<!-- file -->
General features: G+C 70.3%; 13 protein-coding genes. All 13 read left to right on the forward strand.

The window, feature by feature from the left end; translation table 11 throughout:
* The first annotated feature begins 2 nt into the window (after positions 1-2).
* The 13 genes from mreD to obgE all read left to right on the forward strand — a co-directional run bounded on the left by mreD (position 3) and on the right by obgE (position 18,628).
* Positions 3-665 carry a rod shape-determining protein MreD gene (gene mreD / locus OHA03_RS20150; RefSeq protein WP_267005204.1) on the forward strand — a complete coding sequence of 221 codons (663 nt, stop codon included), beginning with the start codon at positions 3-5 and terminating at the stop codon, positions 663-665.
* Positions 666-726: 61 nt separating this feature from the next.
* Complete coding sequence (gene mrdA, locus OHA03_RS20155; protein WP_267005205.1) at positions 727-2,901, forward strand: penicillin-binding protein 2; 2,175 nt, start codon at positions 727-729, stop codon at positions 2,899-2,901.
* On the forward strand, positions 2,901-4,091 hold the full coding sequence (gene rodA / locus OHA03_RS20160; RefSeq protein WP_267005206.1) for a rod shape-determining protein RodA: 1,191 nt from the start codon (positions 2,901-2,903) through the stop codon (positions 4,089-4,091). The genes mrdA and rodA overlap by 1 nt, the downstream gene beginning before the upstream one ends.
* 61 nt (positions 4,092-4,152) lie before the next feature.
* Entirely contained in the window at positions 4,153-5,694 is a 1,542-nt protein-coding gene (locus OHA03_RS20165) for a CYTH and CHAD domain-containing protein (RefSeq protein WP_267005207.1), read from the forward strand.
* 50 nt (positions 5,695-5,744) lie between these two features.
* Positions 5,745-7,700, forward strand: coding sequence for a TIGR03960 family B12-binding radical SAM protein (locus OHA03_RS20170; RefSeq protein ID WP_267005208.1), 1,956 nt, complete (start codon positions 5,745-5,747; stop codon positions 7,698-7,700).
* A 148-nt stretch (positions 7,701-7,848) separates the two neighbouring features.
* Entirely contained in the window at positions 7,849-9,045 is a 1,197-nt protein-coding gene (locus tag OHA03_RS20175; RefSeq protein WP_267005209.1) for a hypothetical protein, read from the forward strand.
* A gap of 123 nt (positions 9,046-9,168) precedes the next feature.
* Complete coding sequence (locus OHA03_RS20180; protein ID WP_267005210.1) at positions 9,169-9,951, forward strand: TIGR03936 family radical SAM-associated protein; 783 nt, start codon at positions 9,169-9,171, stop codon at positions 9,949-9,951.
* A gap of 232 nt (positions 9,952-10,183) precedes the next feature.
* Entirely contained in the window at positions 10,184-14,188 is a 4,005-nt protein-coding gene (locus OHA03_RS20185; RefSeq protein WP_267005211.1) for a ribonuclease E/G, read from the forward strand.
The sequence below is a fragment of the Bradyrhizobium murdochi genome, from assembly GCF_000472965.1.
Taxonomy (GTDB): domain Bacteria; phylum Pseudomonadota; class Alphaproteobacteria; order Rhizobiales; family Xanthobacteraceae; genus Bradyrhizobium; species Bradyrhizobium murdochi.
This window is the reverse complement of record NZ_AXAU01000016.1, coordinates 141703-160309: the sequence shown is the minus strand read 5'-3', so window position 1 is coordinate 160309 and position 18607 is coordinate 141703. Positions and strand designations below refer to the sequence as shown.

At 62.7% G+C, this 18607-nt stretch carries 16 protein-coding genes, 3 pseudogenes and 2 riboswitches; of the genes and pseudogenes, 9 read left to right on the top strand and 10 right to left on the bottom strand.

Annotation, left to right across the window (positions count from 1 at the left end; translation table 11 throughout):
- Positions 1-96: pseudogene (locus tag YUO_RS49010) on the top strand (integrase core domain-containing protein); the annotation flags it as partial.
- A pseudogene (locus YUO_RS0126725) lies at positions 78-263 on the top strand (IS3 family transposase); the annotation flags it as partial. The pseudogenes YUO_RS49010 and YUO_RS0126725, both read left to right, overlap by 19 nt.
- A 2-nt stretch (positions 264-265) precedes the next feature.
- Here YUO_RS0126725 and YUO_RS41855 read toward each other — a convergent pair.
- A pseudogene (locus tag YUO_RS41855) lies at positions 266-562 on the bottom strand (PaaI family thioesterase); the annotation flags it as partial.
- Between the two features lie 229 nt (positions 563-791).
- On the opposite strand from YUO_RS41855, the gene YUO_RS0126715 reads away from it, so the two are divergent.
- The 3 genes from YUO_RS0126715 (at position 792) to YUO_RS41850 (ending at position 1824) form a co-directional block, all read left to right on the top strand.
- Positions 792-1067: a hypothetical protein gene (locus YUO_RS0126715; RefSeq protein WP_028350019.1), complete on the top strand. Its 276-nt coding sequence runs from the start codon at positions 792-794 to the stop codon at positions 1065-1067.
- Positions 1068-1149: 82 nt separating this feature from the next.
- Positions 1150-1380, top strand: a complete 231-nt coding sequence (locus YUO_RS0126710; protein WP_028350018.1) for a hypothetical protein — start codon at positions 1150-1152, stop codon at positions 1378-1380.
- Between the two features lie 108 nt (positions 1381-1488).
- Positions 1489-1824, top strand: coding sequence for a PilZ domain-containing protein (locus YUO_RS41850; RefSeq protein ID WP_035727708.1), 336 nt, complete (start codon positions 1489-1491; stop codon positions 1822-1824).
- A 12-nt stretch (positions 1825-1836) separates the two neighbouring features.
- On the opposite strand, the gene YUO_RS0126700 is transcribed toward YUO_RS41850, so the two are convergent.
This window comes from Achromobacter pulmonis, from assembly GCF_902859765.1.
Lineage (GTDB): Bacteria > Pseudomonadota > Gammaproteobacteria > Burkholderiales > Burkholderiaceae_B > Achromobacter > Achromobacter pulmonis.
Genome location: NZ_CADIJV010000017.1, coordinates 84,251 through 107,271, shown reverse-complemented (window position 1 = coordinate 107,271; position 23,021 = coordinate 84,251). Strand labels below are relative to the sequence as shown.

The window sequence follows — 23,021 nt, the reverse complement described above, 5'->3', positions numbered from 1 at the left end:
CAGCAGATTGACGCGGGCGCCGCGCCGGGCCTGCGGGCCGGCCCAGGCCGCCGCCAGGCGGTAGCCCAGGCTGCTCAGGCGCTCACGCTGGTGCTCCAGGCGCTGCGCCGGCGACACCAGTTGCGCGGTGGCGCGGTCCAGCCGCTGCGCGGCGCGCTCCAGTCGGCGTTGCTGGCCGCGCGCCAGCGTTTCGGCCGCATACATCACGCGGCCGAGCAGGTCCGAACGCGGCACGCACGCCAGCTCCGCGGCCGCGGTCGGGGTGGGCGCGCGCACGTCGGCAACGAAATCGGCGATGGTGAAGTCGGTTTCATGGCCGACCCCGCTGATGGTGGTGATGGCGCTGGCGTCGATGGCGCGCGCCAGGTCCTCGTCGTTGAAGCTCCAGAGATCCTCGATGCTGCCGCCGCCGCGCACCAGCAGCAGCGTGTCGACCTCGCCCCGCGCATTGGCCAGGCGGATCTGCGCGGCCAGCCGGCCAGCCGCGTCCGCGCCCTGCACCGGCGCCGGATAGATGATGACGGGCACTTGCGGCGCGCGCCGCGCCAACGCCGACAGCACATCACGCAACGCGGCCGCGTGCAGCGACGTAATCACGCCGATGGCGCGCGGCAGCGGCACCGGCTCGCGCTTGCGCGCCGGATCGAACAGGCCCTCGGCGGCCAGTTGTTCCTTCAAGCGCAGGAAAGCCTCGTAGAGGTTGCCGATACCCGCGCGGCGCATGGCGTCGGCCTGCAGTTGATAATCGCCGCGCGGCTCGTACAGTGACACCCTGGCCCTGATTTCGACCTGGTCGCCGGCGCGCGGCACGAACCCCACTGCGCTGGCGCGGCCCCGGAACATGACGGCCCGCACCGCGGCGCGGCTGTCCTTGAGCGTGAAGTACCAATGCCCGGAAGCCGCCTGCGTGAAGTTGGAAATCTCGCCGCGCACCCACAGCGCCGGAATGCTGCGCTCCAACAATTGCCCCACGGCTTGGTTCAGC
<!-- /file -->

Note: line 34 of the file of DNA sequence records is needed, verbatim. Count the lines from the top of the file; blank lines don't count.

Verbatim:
- Positions 1150-1380, top strand: a complete 231-nt coding sequence (locus YUO_RS0126710; protein WP_028350018.1) for a hypothetical protein — start codon at positions 1150-1152, stop codon at positions 1378-1380.